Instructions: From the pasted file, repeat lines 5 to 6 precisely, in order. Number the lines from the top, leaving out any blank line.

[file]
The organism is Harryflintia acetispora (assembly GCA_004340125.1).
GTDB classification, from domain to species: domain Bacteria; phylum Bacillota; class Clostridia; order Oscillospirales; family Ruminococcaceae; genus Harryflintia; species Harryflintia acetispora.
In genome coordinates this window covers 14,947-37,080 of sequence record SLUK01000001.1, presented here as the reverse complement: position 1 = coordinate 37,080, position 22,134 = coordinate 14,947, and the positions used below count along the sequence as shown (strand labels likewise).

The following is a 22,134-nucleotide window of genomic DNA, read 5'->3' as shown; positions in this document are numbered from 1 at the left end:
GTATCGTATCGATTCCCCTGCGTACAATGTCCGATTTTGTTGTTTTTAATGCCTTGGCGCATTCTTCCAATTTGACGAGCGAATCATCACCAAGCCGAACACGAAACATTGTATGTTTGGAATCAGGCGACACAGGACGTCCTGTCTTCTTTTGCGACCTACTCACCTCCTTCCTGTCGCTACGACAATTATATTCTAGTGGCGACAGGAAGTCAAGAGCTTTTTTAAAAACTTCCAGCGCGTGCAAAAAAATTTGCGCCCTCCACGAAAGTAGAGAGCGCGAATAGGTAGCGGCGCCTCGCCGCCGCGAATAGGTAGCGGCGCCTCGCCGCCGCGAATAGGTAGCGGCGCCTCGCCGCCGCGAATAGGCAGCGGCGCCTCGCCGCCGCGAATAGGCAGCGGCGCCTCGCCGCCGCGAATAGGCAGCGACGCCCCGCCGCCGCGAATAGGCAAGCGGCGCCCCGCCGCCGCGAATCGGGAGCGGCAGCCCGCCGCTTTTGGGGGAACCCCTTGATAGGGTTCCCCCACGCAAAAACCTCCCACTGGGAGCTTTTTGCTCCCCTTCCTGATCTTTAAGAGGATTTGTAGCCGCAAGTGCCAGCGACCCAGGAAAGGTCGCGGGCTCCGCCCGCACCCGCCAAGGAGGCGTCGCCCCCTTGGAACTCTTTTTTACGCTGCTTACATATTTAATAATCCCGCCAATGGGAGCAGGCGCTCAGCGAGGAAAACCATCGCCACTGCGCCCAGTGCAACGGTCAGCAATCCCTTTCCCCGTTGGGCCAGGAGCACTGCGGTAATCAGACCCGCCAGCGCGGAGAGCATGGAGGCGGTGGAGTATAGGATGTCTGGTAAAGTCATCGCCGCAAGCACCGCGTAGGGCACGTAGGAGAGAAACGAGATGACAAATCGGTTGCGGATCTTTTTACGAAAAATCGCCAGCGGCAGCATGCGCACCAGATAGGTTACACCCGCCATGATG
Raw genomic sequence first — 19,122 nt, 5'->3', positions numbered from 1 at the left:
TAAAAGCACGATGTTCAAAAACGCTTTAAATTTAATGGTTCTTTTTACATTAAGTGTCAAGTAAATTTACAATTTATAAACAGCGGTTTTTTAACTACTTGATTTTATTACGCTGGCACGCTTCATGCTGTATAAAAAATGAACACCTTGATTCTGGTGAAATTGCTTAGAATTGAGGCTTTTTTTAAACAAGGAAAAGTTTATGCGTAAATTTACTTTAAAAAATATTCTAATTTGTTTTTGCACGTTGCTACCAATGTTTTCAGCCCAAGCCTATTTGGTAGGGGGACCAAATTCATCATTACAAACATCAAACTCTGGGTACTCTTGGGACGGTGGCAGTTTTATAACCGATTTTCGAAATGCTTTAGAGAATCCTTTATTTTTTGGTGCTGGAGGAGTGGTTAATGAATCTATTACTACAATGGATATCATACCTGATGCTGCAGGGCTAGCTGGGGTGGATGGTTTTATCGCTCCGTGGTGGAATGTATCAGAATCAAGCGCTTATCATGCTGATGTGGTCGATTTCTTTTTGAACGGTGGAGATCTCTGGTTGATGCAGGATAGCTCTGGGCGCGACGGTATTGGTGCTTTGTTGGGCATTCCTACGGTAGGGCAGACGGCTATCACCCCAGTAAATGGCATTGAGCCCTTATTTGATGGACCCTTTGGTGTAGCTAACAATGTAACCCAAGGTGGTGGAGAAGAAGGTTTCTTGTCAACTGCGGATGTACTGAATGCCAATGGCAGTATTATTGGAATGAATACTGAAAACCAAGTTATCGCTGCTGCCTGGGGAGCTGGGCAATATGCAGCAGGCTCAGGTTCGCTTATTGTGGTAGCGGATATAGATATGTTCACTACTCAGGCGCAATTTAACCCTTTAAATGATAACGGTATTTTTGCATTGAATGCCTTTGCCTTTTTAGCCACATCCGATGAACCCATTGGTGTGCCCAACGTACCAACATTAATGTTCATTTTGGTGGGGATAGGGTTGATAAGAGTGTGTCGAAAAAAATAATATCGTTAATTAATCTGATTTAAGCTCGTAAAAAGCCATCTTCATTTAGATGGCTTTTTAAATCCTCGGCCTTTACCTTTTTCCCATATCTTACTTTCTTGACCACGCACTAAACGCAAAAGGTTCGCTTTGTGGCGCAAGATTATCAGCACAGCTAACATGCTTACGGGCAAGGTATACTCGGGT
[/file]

GTATCGTATCGATTCCCCTGCGTACAATGTCCGATTTTGTTGTTTTTAATGCCTTGGCGCATTCTTCCAATTTGACGAGCGAATCATCACCAAGCCGAACACGAAACATTGTATGTTTGGAATCAGGCGACACAGGACGTCCTGTCTTCTTTTGCGACCTACTCACCTCCTTCCTGTCGCTACGACAATTATATTCTAGTGGCGACAGGAAGTCAAGAGCTTTTTTAAAAACTTCCAGCGCGTGCAAAAAAATTTGCGCCCTCCACGAAAGTAGAGAGCGCGAATAGGTAGCGGCGCCTCGCCGCCGCGAATAGGTAGCGGCGCCTCGCCGCCGCGAATAGGTAGCGGCGCCTCGCCGCCGCGAATAGGCAGCGGCGCCTCGCCGCCGCGAATAGGCAGCGGCGCCTCGCCGCCGCGAATAGGCAGCGACGCCCCGCCGCCGCGAATAGGCAAGCGGCGCCCCGCCGCCGCGAATCGGGAGCGGCAGCCCGCCGCTTTTGGGGGAACCCCTTGATAGGGTTCCCCCACGCAAAAACCTCCCACTGGGAGCTTTTTGCTCCCCTTCCTGATCTTTAAGAGGATTTGTAGCCGCAAGTGCCAGCGACCCAGGAAAGGTCGCGGGCTCCGCCCGCACCCGCCAAGGAGGCGTCGCCCCCTTGGAACTCTTTTTTACGCTGCTTACATATTTAATAATCCCGCCAATGGGAGCAGGCGCTCAGCGAGGAAAACCATCGCCACTGCGCCCAGTGCAACGGTCAGCAATCCCTTTCCCCGTTGGGCCAGGAGCACTGCGGTAATCAGACCCGCCAGCGCGGAGAGCATGGAGGCGGTGGAGTATAGGATGTCTGGTAAAGTCATCGCCGCAAGCACCGCGTAGGGCACGTAGGAGAGAAACGAGATGACAAATCGGTTGCGGATCTTTTTACGAAAAATCGCCAGCGGCAGCATGCGCACCAGATAGGTTACACCCGCCATGATG
Raw genomic sequence first — 19,122 nt, 5'->3', positions numbered from 1 at the left: